Lots of dirty eggs......can you give me some cleaning advice?

paxicotrader

In the Brooder
10 Years
Apr 16, 2009
69
3
41
Our ducks and chickens are free range. Thus, we find eggs all over and many of them (esp. duck eggs) are dirty. For the family's consumption, we've been simply wiping with a dry paper towel, storing and then eating.

I have two questions (because wiping is still not getting rid of all of the dirt/poo):

1. Is it ok to clean the eggs we are going to eat with water JUST before cracking them open? (and if so, what temperature of water)

2. For eggs we plan to sell, am I going to have to sand them with a scrubby? What do people expect when they are buying farm eggs? Not a spot of dirt? Some dirt?
 

hippichick

Songster
11 Years
Apr 13, 2008
1,672
19
171
Branch, La
I clean mine under warm running water with a scrubby sponge if they're really dirty. Just lightly scrub, and dirt comes right off.

Paula:)
 

Chickn chick 46

Songster
10 Years
May 22, 2009
343
1
119
When I collect eggs for the fridge I wipe off with dry paper towel. When using from the fridge if there is still some dirt, I will leave them on the counter, 5-10 minutes, which will create some condensation on the outside of the egg. I will then use that moisture to wipe off any dirt with a paper towel.

Works pretty well

Washing before going into the fridge removes a protective type of membrane on the egg shell which could allow bacteria to enter the egg
 

hippichick

Songster
11 Years
Apr 13, 2008
1,672
19
171
Branch, La
Quote:
I've read this before, the bacteria entering the egg. I haven't had an egg go bad yet because of washing it, though. I can't put a dirty egg into the fridge, but that's just me. I just can't imagine cleaning an egg before refrigerating it would make it go bad.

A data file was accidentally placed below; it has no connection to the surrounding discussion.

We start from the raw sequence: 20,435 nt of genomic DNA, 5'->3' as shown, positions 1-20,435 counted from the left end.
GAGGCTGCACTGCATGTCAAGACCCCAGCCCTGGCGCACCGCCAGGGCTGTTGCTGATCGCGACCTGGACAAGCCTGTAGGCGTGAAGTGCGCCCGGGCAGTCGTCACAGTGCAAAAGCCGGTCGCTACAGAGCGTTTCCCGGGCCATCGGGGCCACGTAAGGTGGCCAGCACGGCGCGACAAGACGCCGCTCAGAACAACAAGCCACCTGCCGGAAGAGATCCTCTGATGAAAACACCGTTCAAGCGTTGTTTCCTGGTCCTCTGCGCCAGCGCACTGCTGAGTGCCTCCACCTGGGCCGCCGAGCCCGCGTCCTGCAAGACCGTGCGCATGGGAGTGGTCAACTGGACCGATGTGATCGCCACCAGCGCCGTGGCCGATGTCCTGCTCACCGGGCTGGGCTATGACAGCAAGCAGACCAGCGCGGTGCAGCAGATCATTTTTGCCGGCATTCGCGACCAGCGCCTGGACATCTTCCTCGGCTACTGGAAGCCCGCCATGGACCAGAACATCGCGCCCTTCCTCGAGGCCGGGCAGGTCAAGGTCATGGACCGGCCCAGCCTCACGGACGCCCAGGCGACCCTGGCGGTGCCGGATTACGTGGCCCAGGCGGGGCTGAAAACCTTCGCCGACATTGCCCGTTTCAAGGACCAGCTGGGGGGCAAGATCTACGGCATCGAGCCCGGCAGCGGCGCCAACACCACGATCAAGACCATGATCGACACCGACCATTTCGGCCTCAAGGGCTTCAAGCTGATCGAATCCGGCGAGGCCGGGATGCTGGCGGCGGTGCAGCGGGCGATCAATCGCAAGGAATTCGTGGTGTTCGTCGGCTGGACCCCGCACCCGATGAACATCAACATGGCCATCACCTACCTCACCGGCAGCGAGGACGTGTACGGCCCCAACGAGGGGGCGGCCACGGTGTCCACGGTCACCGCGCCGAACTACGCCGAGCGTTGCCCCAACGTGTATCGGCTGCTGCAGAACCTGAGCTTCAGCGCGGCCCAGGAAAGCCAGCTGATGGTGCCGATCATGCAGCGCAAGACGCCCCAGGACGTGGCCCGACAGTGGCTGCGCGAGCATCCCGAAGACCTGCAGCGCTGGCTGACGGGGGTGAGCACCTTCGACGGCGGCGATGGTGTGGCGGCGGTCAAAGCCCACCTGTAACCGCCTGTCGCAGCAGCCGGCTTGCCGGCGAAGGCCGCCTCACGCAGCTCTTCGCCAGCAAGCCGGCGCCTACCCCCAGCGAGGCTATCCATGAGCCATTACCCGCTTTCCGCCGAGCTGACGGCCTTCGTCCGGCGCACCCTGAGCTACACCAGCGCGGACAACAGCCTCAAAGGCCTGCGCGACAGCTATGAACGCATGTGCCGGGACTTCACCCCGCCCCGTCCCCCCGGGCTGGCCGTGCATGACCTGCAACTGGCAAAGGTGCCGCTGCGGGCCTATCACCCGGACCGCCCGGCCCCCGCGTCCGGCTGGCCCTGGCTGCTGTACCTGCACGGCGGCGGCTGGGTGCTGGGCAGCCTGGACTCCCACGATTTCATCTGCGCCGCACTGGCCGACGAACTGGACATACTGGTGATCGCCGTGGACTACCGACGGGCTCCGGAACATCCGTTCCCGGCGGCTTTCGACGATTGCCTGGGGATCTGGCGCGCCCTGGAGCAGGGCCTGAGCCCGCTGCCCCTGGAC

idunno.gif


Paula
 

thebritt

Songster
10 Years
Mar 5, 2009
1,574
3
161
Humboldt County
Sorry I don't have the reference handy - but eggs should be washed in COLD water due to physics... warm travels to cold (cold absorbs energy from warm, seeking equillibrium). This means that bacteria on the outside of the shell will pass through the shell membrane as the egg warms up - even if only for seconds. Sorry - three semesters of chemistry in college - really does apply to everyday life!
 

hippichick

Songster
11 Years
Apr 13, 2008
1,672
19
171
Branch, La
You know, I would've thought cold water, but I've always read here to wash in warm water. I need to research that a little more. Thanks.

Paula
 

Nemo

Songster
11 Years
Jul 22, 2008
479
12
164
N'rn Wisconsin
Quote:
Energy and material are two different things. Energy would travel out from a warm egg to the cold water. But, as the egg cools, the material inside contracts, and the interior pressure lowers. If there is bacteria on the shell, it could get drawn in through the pores by the gradient in pressure.
 

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